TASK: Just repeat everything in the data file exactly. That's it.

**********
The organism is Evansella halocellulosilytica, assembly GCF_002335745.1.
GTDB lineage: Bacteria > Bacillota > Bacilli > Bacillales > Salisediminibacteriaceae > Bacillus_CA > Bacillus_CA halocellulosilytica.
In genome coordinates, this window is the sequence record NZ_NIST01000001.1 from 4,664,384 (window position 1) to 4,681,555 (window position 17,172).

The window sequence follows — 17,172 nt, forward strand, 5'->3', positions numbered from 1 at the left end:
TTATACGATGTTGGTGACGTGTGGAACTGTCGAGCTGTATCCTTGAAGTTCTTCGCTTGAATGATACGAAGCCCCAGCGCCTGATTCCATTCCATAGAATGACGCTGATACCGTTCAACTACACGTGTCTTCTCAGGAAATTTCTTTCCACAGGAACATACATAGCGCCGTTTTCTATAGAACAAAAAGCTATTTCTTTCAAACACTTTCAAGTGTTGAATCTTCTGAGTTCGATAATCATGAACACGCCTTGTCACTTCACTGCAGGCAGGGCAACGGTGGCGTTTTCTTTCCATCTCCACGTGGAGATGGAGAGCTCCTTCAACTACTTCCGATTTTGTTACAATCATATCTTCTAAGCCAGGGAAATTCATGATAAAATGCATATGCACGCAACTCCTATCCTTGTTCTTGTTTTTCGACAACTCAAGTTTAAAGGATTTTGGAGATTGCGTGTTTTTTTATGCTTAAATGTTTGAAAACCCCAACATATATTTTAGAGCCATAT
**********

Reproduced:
The organism is Evansella halocellulosilytica, assembly GCF_002335745.1.
GTDB lineage: Bacteria > Bacillota > Bacilli > Bacillales > Salisediminibacteriaceae > Bacillus_CA > Bacillus_CA halocellulosilytica.
In genome coordinates, this window is the sequence record NZ_NIST01000001.1 from 4,664,384 (window position 1) to 4,681,555 (window position 17,172).

The window sequence follows — 17,172 nt, forward strand, 5'->3', positions numbered from 1 at the left end:
TTATACGATGTTGGTGACGTGTGGAACTGTCGAGCTGTATCCTTGAAGTTCTTCGCTTGAATGATACGAAGCCCCAGCGCCTGATTCCATTCCATAGAATGACGCTGATACCGTTCAACTACACGTGTCTTCTCAGGAAATTTCTTTCCACAGGAACATACATAGCGCCGTTTTCTATAGAACAAAAAGCTATTTCTTTCAAACACTTTCAAGTGTTGAATCTTCTGAGTTCGATAATCATGAACACGCCTTGTCACTTCACTGCAGGCAGGGCAACGGTGGCGTTTTCTTTCCATCTCCACGTGGAGATGGAGAGCTCCTTCAACTACTTCCGATTTTGTTACAATCATATCTTCTAAGCCAGGGAAATTCATGATAAAATGCATATGCACGCAACTCCTATCCTTGTTCTTGTTTTTCGACAACTCAAGTTTAAAGGATTTTGGAGATTGCGTGTTTTTTTATGCTTAAATGTTTGAAAACCCCAACATATATTTTAGAGCCATAT